Long-term, we will see wild plants and highland species disappear. Fish and aquatic species are already in jeopardy.
The effect on water supplies has been disastrous. Researchers have found E. coli and high levels of pesticides and chemicals in the highland's rivers, which provide drinking water for local communities. The siltation also forced the closure of the area's hydroelectric dam because the turbines were clogged with mud. Even now with a clean-up underway, the lake remains brown and fetid; the continuing deforestation and construction upriver clog waterways and send sediment down to the lake.
Maketab Mohamad, the president of the Malaysian Nature Society, has studied the rivers in the area and says the situation is becoming "unmanageable".
"It's not the Cameron Highlands that it used to be," he told Al Jazeera.
"Lowland animals and plants now thrive, taking over and pushing out the highland species," added his colleague, Andrew Sebastian. "Long-term, we will see wild plants and highland species disappear. Fish and aquatic species are already in jeopardy. Most importantly, the loss of biodiversity could mean the loss of untold potential for ecotourism and pharmaceutical components."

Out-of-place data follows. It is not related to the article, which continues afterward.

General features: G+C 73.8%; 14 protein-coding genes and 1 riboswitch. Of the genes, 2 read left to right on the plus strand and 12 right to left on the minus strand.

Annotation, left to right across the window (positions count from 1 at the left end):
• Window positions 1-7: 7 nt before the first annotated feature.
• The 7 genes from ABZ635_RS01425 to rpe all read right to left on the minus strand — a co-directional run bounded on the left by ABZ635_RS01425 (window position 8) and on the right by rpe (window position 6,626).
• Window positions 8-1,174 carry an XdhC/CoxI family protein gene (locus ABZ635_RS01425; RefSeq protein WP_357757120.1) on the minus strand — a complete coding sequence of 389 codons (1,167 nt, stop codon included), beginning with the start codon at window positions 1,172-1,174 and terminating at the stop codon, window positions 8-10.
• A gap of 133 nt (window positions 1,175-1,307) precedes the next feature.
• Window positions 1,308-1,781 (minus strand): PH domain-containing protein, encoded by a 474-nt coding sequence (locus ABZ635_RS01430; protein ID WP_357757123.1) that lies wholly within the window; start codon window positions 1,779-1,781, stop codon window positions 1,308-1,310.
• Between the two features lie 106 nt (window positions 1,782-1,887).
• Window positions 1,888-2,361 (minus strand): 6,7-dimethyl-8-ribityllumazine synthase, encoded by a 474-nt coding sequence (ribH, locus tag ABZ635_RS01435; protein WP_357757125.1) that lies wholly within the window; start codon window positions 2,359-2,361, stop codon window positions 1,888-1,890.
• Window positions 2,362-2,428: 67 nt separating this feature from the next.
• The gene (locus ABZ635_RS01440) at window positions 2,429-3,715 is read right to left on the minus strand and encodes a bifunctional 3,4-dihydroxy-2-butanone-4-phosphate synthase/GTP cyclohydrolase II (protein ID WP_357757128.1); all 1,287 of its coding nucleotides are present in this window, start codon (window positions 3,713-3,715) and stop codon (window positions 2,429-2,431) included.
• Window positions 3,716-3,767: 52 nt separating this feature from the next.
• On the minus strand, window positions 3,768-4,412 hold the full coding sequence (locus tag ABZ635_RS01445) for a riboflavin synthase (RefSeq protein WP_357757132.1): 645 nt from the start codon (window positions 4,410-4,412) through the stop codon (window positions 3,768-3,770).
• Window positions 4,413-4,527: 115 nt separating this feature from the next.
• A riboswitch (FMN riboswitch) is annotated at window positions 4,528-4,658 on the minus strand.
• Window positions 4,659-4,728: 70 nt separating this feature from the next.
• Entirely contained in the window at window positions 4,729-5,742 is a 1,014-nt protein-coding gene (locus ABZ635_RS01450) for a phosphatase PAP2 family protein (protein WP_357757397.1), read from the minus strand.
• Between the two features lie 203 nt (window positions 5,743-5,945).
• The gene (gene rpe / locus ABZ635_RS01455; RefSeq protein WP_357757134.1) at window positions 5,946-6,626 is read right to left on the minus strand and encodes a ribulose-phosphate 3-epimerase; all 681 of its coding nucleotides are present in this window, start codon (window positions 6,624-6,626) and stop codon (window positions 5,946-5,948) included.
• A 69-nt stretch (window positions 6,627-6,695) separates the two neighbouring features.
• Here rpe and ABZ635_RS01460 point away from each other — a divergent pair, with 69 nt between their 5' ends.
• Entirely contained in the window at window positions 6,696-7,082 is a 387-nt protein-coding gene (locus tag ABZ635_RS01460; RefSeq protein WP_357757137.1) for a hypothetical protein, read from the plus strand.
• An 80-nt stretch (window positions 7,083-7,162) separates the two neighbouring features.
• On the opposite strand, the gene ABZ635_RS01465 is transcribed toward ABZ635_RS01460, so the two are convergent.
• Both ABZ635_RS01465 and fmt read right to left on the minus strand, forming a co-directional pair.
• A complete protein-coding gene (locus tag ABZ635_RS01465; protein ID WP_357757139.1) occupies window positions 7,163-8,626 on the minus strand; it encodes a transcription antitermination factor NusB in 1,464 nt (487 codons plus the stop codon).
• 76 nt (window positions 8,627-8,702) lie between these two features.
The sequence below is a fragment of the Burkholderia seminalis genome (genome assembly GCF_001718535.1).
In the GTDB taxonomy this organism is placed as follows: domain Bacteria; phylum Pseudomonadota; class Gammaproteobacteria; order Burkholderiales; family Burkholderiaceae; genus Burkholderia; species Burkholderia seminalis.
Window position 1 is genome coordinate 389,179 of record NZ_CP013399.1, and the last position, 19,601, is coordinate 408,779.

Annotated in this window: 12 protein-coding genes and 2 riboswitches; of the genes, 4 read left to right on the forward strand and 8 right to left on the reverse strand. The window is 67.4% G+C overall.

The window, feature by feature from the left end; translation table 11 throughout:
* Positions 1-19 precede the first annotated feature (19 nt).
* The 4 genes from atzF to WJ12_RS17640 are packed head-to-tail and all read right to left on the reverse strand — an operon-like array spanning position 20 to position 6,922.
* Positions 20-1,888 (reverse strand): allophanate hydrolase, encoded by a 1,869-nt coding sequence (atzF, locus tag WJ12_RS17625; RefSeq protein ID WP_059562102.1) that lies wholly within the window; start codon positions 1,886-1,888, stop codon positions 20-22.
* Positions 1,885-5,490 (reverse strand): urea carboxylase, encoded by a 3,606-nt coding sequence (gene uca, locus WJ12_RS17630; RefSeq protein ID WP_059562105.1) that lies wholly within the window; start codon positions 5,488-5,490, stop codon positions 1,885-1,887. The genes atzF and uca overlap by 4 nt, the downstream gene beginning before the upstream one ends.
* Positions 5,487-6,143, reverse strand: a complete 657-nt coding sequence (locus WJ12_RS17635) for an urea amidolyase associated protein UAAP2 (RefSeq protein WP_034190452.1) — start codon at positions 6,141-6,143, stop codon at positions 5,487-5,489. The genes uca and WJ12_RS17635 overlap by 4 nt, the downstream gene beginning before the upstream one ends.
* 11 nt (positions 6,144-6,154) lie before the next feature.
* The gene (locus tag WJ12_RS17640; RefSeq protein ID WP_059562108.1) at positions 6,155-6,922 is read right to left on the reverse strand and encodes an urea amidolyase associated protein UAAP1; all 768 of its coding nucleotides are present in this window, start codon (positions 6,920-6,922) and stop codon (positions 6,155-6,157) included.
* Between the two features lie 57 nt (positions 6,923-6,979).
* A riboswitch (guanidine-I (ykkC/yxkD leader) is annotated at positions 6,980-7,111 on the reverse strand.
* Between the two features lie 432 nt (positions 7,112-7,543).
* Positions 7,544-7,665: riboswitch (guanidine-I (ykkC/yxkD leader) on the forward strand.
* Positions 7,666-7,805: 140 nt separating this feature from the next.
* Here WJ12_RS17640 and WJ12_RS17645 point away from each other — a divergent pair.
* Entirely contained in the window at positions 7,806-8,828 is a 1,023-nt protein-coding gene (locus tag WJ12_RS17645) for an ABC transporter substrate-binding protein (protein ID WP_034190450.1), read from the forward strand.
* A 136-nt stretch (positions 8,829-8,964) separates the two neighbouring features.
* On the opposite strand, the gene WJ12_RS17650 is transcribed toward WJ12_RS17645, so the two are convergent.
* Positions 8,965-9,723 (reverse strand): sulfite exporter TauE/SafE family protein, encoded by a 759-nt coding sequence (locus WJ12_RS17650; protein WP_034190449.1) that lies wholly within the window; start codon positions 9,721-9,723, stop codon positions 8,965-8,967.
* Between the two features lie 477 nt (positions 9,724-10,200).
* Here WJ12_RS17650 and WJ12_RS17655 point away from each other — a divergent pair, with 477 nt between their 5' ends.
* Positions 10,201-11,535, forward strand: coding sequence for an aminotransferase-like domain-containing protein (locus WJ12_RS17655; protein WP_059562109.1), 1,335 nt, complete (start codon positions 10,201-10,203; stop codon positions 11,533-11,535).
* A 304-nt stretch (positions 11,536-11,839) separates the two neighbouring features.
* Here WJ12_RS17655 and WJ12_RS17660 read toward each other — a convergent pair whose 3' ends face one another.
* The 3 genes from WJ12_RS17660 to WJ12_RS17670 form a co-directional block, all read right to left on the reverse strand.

Critics blame corruption. "It's the perennial problem," said Anthony Tan, the executive director of Kuala Lumpur-based environmental group CETDEM, which monitors climate change in the country. "Enforcement is the weak link."
Last year Malaysia's Anti-Corruption Commission (MACC) began an investigation into the District Office, the government unit that runs the area, after District Officer Ahmad Daud said insiders were leaking details on raids to those involved in illegal activities. MACC has yet to take any action. Daud didn't respond to requests for interview by phone or email, and wasn't in his office when visited. Neither MACC nor Daud responded to Al Jazeera's requests for comment.
Meanwhile, Rama continues to fight to save the environment of the place where he was born. He runs educational classes in schools, extols the virtues of recycling and supports organic farmers. REACH now has about 1,000 members, mostly local residents, who have spent recent years cataloguing the area's orchids and birds. The guide to the Cameron Highlands' 650 species of orchids is about to go into its second printing, and a book on its birds will be out later this year. They hope their work will not end up as a guide to a world that no longer exists.
Follow Kate Mayberry on Twitter: @kate_mayberry